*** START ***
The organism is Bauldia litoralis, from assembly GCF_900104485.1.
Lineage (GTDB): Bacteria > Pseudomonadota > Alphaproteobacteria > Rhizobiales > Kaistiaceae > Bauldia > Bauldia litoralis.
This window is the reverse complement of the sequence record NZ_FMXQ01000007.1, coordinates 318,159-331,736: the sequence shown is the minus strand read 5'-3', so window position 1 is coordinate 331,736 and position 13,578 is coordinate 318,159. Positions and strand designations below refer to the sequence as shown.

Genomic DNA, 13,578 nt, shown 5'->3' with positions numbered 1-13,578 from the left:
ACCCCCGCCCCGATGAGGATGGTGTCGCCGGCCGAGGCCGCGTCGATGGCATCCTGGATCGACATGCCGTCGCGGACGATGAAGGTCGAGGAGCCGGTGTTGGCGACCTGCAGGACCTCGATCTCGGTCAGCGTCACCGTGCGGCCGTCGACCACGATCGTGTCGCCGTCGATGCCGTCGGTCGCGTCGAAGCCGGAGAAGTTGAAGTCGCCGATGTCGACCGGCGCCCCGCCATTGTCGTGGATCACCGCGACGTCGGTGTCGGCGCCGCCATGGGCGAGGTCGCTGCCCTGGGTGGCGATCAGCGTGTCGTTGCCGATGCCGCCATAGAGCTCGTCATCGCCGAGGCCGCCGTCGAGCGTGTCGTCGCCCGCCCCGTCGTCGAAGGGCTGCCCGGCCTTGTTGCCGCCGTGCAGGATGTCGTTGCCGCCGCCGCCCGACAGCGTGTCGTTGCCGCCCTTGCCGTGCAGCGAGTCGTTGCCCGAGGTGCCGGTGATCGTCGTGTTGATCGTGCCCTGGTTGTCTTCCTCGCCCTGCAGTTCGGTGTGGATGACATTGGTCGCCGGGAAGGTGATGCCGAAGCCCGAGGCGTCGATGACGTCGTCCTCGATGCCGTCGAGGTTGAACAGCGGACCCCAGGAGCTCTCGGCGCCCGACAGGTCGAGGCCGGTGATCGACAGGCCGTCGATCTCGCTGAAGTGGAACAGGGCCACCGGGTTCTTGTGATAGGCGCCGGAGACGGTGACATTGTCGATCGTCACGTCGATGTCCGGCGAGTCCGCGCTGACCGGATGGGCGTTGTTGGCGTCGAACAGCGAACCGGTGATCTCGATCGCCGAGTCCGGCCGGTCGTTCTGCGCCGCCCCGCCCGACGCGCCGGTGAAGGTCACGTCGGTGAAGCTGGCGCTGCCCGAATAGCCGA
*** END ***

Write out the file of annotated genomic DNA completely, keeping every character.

The organism is Bauldia litoralis, from assembly GCF_900104485.1.
Lineage (GTDB): Bacteria > Pseudomonadota > Alphaproteobacteria > Rhizobiales > Kaistiaceae > Bauldia > Bauldia litoralis.
This window is the reverse complement of the sequence record NZ_FMXQ01000007.1, coordinates 318,159-331,736: the sequence shown is the minus strand read 5'-3', so window position 1 is coordinate 331,736 and position 13,578 is coordinate 318,159. Positions and strand designations below refer to the sequence as shown.

Genomic DNA, 13,578 nt, shown 5'->3' with positions numbered 1-13,578 from the left:
ACCCCCGCCCCGATGAGGATGGTGTCGCCGGCCGAGGCCGCGTCGATGGCATCCTGGATCGACATGCCGTCGCGGACGATGAAGGTCGAGGAGCCGGTGTTGGCGACCTGCAGGACCTCGATCTCGGTCAGCGTCACCGTGCGGCCGTCGACCACGATCGTGTCGCCGTCGATGCCGTCGGTCGCGTCGAAGCCGGAGAAGTTGAAGTCGCCGATGTCGACCGGCGCCCCGCCATTGTCGTGGATCACCGCGACGTCGGTGTCGGCGCCGCCATGGGCGAGGTCGCTGCCCTGGGTGGCGATCAGCGTGTCGTTGCCGATGCCGCCATAGAGCTCGTCATCGCCGAGGCCGCCGTCGAGCGTGTCGTCGCCCGCCCCGTCGTCGAAGGGCTGCCCGGCCTTGTTGCCGCCGTGCAGGATGTCGTTGCCGCCGCCGCCCGACAGCGTGTCGTTGCCGCCCTTGCCGTGCAGCGAGTCGTTGCCCGAGGTGCCGGTGATCGTCGTGTTGATCGTGCCCTGGTTGTCTTCCTCGCCCTGCAGTTCGGTGTGGATGACATTGGTCGCCGGGAAGGTGATGCCGAAGCCCGAGGCGTCGATGACGTCGTCCTCGATGCCGTCGAGGTTGAACAGCGGACCCCAGGAGCTCTCGGCGCCCGACAGGTCGAGGCCGGTGATCGACAGGCCGTCGATCTCGCTGAAGTGGAACAGGGCCACCGGGTTCTTGTGATAGGCGCCGGAGACGGTGACATTGTCGATCGTCACGTCGATGTCCGGCGAGTCCGCGCTGACCGGATGGGCGTTGTTGGCGTCGAACAGCGAACCGGTGATCTCGATCGCCGAGTCCGGCCGGTCGTTCTGCGCCGCCCCGCCCGACGCGCCGGTGAAGGTCACGTCGGTGAAGCTGGCGCTGCCCGAATAGCCGA